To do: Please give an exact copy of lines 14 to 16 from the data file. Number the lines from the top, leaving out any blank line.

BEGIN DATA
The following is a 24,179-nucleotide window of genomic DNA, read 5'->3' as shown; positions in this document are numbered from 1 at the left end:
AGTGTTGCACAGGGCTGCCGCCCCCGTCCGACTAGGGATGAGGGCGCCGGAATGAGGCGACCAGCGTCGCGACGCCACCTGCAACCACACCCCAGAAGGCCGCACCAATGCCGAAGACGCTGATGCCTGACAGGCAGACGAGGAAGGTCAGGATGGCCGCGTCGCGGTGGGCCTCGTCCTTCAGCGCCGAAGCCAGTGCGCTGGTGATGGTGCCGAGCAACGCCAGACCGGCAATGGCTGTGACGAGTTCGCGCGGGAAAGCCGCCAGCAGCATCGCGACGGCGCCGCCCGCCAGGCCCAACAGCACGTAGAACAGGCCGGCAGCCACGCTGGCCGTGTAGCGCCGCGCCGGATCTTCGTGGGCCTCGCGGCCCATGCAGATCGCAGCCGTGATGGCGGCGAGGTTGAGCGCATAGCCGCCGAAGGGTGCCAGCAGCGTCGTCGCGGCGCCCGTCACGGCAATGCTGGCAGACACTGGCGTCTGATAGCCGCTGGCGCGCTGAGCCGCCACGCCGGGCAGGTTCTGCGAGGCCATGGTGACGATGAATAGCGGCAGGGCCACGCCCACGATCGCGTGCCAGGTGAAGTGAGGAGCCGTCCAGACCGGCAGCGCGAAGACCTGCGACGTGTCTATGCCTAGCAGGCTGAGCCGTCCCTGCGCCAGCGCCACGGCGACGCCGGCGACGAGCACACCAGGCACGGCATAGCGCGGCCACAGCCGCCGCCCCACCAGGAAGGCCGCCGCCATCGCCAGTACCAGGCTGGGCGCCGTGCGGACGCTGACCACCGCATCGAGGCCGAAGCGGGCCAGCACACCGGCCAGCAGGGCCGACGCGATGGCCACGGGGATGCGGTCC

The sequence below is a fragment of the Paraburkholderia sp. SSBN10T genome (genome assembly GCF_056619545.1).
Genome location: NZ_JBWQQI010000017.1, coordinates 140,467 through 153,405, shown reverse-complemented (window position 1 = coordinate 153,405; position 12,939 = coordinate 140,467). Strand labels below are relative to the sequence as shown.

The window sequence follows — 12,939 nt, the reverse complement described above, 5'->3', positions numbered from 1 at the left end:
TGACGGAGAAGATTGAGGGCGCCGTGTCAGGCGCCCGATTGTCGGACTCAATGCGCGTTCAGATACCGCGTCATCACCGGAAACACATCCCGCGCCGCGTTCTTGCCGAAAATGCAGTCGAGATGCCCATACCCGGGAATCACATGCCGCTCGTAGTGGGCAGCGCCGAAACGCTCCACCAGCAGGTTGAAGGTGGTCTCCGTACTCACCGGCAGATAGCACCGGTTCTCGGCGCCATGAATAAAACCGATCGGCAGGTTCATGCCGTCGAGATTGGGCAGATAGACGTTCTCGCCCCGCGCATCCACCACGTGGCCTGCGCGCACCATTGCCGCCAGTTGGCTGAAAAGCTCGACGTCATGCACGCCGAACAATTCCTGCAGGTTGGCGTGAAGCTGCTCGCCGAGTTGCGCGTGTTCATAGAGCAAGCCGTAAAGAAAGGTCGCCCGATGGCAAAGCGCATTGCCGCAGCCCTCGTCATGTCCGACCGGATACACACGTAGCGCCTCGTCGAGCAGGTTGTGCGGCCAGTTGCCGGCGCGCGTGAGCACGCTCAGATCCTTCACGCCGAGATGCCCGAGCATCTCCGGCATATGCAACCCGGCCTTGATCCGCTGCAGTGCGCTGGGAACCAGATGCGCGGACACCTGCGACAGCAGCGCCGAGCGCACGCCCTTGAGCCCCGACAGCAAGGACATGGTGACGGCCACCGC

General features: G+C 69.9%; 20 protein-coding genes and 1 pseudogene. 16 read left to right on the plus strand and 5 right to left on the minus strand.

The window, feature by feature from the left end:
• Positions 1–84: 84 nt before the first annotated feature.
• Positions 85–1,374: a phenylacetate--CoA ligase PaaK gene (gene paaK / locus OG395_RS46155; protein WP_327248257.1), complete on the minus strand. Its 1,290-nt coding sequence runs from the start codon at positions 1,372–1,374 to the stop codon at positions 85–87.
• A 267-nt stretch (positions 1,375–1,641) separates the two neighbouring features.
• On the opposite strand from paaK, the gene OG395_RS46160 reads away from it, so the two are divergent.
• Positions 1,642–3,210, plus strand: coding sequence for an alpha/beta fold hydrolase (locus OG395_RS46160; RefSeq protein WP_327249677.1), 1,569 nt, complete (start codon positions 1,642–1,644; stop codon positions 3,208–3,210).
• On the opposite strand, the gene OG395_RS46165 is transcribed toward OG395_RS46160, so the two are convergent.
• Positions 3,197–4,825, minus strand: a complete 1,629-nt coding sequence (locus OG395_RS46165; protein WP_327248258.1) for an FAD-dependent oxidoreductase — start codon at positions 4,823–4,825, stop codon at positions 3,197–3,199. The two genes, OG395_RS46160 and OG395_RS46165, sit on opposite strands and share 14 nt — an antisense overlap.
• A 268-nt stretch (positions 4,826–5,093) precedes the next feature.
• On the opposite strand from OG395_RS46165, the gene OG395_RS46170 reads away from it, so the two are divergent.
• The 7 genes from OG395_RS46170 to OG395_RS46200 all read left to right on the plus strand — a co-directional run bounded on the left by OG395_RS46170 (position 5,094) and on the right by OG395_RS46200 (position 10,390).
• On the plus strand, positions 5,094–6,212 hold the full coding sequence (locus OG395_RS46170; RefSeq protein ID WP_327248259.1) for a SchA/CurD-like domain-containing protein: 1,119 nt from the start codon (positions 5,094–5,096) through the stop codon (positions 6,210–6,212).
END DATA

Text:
• On the opposite strand, the gene OG395_RS46165 is transcribed toward OG395_RS46160, so the two are convergent.
• Positions 3,197–4,825, minus strand: a complete 1,629-nt coding sequence (locus OG395_RS46165; protein WP_327248258.1) for an FAD-dependent oxidoreductase — start codon at positions 4,823–4,825, stop codon at positions 3,197–3,199. The two genes, OG395_RS46160 and OG395_RS46165, sit on opposite strands and share 14 nt — an antisense overlap.
• A 268-nt stretch (positions 4,826–5,093) precedes the next feature.